June 8, 2009 -- A new study evaluates expected ground motion in Seattle, Victoria and Vancouver from earthquakes of magnitude 7.5 - 9.0, providing engineers and policymakers with a new tool to build or retrofit structures to withstand seismic waves from large "subduction" earthquakes off the continent's west coast.
The Cascadia subduction zone in the Pacific Northwest has produced great earthquakes of magnitude 9.0 and larger, most recently in the 1700s. Now home to millions of people and a vast infrastructure of buildings and other man-made structures, scientists seek to determine the impact of large earthquakes on the region.
To simulate ground motions from a very large earthquake on the local region, this study combined detailed analysis of ground motions recorded from smaller earthquakes in the Pacific Northwest with recorded data from a severe subduction earthquake from another region - the M8.4 2003 Tokachi-Oki quake off the coast of Japan. The authors estimate ground motions for firm ground at the three sites and provide a model that engineers can adjust for local or site-specific soil conditions.
Co-author Gail Atkinson of the University of Western Ontario describes earthquakes in the Pacific Northwest as having rich energy content. "The expected ground motion may not be very large in amplitude – the peak accelerations are not that high – but the motion will go on for a very long time," Atkinson explained. "The real hazard is that an earthquake here will affect a very large, very wide region – amplifying seismic motion and exciting vulnerable structures wherever there is an opportunity to do so."
Article: Bulletin of the Seismological Society of America, volume 99:3; "Predicted Ground Motions for Great Interface Earthquakes in the Cascadia Subduction Zone" by Gail M. Atkinson and Miguel Macias.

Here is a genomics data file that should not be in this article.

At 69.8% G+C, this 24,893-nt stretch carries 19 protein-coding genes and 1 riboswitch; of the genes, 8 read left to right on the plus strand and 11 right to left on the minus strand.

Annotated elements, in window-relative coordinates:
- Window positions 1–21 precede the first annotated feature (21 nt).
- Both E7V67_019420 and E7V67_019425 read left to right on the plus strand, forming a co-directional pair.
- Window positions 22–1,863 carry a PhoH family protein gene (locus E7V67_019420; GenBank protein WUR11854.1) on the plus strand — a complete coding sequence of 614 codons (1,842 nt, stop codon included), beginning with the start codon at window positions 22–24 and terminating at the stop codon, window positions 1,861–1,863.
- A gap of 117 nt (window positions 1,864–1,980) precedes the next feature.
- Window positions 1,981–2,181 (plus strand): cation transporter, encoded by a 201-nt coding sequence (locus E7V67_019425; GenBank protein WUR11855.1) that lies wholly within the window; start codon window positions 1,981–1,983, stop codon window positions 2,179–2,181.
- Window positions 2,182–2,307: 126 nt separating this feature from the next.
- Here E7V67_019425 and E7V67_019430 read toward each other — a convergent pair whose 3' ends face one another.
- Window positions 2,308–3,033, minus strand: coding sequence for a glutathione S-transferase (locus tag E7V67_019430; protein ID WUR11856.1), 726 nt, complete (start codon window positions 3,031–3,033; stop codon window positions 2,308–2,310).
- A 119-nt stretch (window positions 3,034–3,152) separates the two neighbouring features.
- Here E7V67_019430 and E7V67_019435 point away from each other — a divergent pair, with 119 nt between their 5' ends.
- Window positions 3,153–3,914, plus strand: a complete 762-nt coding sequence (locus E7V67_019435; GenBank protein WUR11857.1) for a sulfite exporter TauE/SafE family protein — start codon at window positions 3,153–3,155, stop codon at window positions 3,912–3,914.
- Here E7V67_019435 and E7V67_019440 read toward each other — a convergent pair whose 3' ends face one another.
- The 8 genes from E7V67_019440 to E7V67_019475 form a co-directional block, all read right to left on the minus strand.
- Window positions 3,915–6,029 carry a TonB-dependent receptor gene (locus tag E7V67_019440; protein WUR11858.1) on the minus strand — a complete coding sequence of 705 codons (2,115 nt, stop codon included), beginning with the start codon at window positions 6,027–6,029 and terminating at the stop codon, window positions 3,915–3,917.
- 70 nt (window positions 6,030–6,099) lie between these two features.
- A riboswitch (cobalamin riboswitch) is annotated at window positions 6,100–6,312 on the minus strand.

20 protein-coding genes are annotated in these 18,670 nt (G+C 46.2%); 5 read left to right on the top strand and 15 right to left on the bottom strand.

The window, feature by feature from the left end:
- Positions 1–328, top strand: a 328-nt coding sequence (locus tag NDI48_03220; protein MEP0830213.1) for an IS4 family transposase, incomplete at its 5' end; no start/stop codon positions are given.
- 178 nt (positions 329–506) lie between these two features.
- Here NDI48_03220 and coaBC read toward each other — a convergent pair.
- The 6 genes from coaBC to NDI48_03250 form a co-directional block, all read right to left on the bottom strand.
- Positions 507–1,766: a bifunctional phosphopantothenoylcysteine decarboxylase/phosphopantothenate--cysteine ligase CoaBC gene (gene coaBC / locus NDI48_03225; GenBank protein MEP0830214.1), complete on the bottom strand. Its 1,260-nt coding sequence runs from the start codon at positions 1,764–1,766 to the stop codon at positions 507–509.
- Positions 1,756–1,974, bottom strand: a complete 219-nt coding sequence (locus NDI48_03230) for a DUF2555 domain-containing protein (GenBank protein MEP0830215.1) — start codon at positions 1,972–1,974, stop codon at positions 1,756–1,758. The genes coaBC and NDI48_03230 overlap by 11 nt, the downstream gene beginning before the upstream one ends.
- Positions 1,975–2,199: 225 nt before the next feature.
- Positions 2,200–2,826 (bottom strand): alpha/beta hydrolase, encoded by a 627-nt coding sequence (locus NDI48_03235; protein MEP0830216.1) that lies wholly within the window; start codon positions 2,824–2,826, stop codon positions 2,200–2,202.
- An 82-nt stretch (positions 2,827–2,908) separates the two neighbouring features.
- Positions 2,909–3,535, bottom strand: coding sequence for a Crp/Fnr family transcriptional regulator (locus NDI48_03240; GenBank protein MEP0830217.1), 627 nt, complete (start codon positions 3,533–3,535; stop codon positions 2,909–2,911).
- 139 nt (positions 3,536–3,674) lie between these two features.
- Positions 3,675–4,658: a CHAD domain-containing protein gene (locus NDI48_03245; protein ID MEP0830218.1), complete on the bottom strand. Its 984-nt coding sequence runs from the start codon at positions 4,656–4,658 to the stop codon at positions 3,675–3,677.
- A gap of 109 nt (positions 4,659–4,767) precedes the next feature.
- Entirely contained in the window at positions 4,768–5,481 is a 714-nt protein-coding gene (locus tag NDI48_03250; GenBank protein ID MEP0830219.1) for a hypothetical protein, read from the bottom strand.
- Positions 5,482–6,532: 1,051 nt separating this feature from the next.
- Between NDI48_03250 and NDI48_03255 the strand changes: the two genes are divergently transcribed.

Corresponding Author: Gail M. Atkinson, University of Western Ontario; email@example.com, (519) 661-4207
About BSSA: The Bulletin of the Seismological Society of America (ISSN 0037-1106) is the premier journal of advanced research in earthquake seismology and related disciplines. It first appeared in 1911 and was issued on a quarterly basis until 1963. Since 1963, it has appeared bimonthly (in February, April, June, August, October, and December). Each issue is composed of scientific papers on the various aspects of seismology, including investigation of specific earthquakes, theoretical and observational studies of seismic waves, inverse methods for determining the structure of the Earth or the dynamics of the earthquake source, seismometry, earthquake hazard and risk estimation, seismotectonics, and earthquake engineering.
About SSA: The Seismological Society of America is a scientific society devoted to the advancement of earthquake science. Founded in 1906 in San Francisco, the Society now has members throughout the world representing a variety of technical interests: seismologists and other geophysicists, geologists, engineers, insurers, and policy-makers in preparedness and safety.
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